Archive for the ‘The Vibrators’ Category

The Vibrators Newcastle Polytechnic 10 January 1977

vibrators lpThis was another gig promoted by the Alternative Rock Society in collaboration with Newcastle Polytechnic Students Union, and was the first punk rock gig to take place in Newcastle. Mark the promoter says “Jan 77 was originally the Buzzcocks, but they cancelled at very short notice, and the only band we could get to replace them was the Vibrators. There were very few punk bands in existence at the time”.

I was particularly excited about seeing the Vibrators again. Marie and I had seen them a month earlier at Middlesbrough Rock Garden, and had been quite impressed by them. Their single at the time was “We Vibrate” which had quite a catchy riff to it.

“The Vibrators were founded by Ian ‘Knox’ Carnochan, bassist Pat Collier, guitarist John Ellis (who later joined the Stranglers), and drummer John ‘Eddie’ Edwards (who remains in the band to this day). They first came to public notice at the 100 Club when they backed Chris Spedding in 1976. On Spedding’s recommendation, Mickie Most signed them to his label RAK Records. Most produced their first single, “We Vibrate”. “ (Wikipedia)

They were one of the pioneering punk bands that played at London’s Roxy Club. In March 1977 , I was to see them again supporting Iggy Pop on his British tour (with special guest David Bowie on keyboards), when they played at Newcastle City Hall. Later that year, they backed ex-Mott the Hoople frontman Ian Hunter ; Marie and I saw them once again, this time at Newcastle Mayfair.

Buzzcocks cancellation

Letter of cancellation from Buzzcocks

The gig took place in the Green Bar, a small bar upstairs in the Students Union building. Marie and I were right down the front, facing Knox. The music was loud, pounding and exciting. All around us, the crowd were going crazy. Some were starting to do “the Pogo”, the new punk rock dance which involved jumping up and down while standing straight, bolt upright. Soon the crowd would start spitting at the band, although I don’t recall any spitting on this occasion. Sometimes the front man would be covered in spit; which was very unpleasant for the band and anyone close to the front (we soon started standing close to the back!) Happy crazy days! These were incredible times, I felt something new was happening in music, and was becoming converted to punk rock.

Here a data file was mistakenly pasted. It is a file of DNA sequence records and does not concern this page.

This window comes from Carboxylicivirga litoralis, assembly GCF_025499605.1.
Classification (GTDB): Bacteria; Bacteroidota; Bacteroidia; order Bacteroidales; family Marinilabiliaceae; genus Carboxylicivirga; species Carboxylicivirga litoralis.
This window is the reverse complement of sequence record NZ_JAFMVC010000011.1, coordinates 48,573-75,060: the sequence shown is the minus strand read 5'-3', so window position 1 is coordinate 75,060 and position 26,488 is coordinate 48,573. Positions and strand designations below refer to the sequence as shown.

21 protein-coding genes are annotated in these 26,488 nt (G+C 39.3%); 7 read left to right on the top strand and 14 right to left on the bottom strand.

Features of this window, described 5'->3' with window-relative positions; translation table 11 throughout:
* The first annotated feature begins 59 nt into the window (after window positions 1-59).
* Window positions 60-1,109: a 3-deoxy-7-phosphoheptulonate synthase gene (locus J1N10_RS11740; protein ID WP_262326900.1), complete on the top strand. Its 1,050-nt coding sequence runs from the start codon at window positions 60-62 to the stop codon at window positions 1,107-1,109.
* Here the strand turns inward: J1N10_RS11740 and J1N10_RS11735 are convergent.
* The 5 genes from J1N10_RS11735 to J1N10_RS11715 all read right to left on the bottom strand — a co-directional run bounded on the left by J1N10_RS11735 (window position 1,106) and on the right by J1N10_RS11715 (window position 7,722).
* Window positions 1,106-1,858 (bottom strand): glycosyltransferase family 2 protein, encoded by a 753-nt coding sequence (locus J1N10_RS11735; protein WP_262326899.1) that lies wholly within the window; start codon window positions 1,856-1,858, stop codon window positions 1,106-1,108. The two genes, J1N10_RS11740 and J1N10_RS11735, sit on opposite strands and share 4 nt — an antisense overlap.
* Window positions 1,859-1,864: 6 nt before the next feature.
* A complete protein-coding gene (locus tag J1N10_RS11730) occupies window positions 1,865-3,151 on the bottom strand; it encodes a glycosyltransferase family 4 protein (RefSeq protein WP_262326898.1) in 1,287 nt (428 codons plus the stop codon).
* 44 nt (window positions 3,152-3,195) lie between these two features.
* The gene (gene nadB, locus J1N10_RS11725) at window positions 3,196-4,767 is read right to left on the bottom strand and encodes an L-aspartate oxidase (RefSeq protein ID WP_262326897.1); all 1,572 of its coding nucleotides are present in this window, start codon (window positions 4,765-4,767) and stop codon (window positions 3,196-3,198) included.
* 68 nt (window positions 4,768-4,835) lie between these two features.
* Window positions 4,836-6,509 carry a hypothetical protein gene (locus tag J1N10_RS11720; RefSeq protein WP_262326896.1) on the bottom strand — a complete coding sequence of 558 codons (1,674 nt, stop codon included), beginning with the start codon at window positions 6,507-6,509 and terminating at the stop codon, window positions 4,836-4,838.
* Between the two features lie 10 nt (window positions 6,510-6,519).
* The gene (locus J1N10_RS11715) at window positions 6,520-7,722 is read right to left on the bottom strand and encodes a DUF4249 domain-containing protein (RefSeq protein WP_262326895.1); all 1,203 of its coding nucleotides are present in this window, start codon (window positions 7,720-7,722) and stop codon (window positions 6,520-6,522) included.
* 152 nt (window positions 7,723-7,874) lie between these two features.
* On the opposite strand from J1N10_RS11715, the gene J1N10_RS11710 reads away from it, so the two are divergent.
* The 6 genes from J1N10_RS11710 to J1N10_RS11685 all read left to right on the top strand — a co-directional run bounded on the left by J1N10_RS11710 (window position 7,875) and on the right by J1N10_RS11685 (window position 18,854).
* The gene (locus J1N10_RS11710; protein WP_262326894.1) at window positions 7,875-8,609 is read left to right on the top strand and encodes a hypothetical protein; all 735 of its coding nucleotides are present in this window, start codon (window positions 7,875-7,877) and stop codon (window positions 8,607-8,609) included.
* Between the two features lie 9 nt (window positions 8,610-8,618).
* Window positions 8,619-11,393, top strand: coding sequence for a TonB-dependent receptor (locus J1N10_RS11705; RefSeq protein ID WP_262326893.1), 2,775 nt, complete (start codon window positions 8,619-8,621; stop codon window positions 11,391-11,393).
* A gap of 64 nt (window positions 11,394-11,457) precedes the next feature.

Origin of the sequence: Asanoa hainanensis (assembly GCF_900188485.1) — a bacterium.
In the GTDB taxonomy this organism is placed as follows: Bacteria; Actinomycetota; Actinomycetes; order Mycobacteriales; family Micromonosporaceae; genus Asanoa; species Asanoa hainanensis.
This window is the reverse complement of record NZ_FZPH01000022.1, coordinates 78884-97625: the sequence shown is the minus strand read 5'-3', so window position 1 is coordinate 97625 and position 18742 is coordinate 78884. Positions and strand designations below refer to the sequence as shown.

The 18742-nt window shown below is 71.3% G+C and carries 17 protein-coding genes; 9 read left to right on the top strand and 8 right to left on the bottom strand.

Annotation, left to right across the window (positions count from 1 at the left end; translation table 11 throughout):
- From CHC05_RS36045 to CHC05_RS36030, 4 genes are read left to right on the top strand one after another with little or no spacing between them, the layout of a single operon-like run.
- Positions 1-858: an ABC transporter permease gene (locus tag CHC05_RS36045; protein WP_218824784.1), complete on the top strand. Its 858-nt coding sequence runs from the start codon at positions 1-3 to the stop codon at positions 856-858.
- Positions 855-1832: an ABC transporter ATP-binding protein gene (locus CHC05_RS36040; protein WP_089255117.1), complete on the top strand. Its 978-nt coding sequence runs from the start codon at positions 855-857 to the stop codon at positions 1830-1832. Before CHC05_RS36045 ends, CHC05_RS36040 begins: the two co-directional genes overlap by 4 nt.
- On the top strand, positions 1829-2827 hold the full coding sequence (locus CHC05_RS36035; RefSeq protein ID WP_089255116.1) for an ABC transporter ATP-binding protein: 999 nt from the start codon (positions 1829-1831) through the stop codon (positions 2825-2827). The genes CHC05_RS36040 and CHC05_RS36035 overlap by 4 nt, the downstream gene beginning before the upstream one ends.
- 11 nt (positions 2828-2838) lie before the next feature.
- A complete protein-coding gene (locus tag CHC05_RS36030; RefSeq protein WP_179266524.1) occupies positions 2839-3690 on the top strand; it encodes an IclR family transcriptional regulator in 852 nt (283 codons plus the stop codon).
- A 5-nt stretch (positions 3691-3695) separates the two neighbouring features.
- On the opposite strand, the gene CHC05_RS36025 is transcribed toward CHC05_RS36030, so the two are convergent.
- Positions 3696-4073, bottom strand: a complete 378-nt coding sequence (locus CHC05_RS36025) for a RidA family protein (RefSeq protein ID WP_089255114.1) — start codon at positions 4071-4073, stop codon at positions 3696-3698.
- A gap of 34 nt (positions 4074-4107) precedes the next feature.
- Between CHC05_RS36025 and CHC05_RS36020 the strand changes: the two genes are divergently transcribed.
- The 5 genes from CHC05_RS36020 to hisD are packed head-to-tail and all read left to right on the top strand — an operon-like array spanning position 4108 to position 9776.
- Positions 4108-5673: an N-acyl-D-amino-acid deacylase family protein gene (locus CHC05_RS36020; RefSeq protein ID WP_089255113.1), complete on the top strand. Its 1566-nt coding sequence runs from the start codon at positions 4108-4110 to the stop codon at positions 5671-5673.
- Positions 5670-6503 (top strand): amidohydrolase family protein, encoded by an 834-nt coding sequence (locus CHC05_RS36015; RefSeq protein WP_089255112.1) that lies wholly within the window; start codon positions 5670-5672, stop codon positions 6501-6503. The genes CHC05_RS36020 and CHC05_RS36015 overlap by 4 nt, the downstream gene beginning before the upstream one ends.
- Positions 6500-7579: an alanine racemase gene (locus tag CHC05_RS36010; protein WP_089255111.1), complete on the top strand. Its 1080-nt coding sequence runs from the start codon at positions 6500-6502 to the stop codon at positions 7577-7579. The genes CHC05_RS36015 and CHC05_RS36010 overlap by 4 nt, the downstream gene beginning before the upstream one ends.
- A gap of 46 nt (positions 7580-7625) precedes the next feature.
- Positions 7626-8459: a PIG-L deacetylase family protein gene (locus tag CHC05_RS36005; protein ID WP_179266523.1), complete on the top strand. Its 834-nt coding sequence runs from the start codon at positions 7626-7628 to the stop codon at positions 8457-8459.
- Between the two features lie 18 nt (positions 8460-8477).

I took every opportunity to see punk bands, whenever they came to the North-East. The next gig to take place in the Green bar was the Stranglers, which I shall write about soon.

Many thanks to Mark for allowing me to reproduce the document.

The Vibrators live 1976 – 1978

The Vibrators live 1977 – 1978
V2Well I’m getting within sight of the end of my project. I’ve covered the letters up to and including “X”, leaving only “Y” and “Z” to do. I’ve been working through my concert memories with the aid of my tickets and programmes, which means I’ve missed some bands for whom I don’t have anything in my collection. For instance, any gig where I paid on the door, and wasn’t given a ticket, may have been missed. So over the remaining period I will be jumping about a bit, trying to cover those bands, or at least the ones I can remember and who I feel should be mentioned. I also have some festival events to cover. Still I reckon another couple of months and I will probably be finished. Mitch reminded me that I hadn’t written about The Vibrators, so here goes.
Ian “Knox” Carnocan, bassist Pat Collier, guitarist John Ellis and drummer Eddie formed The Vibrators in early 1976, and they played their first gig supporting The Stranglers in London. The band’s debut single “We Vibrate” came out in November 1977 and was one of the first punk singles. Marie and I first saw the band at Middlesbrough Rock Garden in December 1976. The gig was close to Christmas, I think it may have been 23rd December, and if I remember correctly, the band played two nights at the venue. This was one of the first gigs at the Rock Garden and our first visit, of many, to the venue which was to become the home of punk rock in the North East. I remember them playing “We Vibrate” which was quite a catchy rock’n’roll single. The Rock Garden was quite empty, punk (and the venue) were just starting to take off. We saw the Vibrators again at a packed gig in Newcastle Poly bar a few months later. seaburnhallI remember we were standing right in front of Knox, and the music was deafening in the small venue.